There are multiple symbols in this poem which contribute to its central meaning. The speaker describes herself as "dust," which she contrasts to the "dirt" into which her detractors would like to crush and bury her name and accomplishments. While dust and dirt may be superficially the same, the distinction is that dust will "rise," just as the speaker intends to do.
There are also various symbols of wealth and industry in the poem, as the speaker describes her vast resources of inner strength, beauty, and power. She describes her walk as being like that of someone who has "oil wells" in her living room. Later, she suggests that there are "gold mines" in her backyard: both of these things symbolize natural resources which can be plundered to make the owner incredibly wealthy.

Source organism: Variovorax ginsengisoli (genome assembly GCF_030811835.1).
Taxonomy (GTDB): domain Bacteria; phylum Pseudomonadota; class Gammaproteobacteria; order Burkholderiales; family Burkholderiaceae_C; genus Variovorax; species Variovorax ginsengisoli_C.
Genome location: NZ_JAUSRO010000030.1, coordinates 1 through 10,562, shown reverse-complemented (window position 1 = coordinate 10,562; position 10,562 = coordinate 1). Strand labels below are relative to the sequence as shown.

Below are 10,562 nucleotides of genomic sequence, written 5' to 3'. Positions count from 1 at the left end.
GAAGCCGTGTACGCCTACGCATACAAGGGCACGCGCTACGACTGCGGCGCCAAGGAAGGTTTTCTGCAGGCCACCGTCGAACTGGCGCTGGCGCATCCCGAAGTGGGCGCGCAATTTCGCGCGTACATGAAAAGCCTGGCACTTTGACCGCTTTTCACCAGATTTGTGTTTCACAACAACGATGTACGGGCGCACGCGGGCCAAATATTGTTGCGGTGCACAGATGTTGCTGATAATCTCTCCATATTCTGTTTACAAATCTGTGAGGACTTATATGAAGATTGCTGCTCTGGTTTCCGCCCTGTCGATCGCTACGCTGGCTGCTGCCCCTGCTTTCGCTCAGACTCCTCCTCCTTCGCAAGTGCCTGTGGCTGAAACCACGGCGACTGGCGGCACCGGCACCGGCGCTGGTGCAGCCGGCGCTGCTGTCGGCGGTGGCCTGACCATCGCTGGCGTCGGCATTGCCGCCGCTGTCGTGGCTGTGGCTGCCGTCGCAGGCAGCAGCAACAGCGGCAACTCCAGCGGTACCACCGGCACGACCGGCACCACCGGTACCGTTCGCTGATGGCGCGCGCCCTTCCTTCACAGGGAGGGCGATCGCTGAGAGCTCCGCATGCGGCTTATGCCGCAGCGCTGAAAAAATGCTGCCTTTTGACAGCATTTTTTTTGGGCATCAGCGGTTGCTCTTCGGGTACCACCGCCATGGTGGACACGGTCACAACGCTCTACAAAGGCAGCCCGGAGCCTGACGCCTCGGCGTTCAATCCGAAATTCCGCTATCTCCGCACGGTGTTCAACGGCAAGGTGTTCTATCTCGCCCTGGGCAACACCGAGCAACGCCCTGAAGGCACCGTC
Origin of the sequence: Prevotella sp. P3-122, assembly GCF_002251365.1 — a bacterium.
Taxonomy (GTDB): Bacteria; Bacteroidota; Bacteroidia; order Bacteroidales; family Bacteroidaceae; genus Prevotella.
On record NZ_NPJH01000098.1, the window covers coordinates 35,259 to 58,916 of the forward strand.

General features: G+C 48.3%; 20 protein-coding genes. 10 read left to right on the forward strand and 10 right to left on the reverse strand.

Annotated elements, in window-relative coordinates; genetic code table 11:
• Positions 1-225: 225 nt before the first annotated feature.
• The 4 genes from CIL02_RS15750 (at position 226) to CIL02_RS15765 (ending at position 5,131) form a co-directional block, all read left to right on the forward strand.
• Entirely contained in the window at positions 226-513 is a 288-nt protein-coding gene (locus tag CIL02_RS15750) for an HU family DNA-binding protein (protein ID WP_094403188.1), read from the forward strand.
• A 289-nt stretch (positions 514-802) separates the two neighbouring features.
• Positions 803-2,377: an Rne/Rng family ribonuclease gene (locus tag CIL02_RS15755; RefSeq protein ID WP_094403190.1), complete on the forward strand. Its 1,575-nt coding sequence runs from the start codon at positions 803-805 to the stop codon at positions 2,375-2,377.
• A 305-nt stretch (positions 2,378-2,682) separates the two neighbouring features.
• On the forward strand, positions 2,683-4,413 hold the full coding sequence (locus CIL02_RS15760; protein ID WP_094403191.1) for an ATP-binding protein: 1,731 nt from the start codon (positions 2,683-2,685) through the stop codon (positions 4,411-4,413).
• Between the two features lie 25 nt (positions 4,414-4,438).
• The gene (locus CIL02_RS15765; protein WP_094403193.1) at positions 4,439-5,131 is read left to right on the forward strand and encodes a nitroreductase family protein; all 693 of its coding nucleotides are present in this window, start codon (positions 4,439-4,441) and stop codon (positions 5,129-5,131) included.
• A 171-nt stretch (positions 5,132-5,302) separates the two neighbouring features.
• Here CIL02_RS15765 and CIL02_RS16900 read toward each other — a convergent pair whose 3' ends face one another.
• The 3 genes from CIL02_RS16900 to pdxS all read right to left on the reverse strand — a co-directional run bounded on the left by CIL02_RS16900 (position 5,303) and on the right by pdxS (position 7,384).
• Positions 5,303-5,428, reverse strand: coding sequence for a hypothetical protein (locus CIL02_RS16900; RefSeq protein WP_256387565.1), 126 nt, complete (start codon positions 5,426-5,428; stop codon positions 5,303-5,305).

It is important that both gold and oil are naturally occurring, as this connects to other symbols in the poem which emphasize the natural strength and power of the speaker. She rises like "air" and swells like a "black ocean." The tidal nature of the ocean is like the nature of the speaker's strength. It is notable, too, that the ocean is black, as the speaker is describing the particular plight of Black women, who have been treated so cruelly by history and by society. The speaker notes that, like diamonds, gold, and oil, the strength and power of Black women has been there all along, but now she is able to tap into those resources and "rise" like air.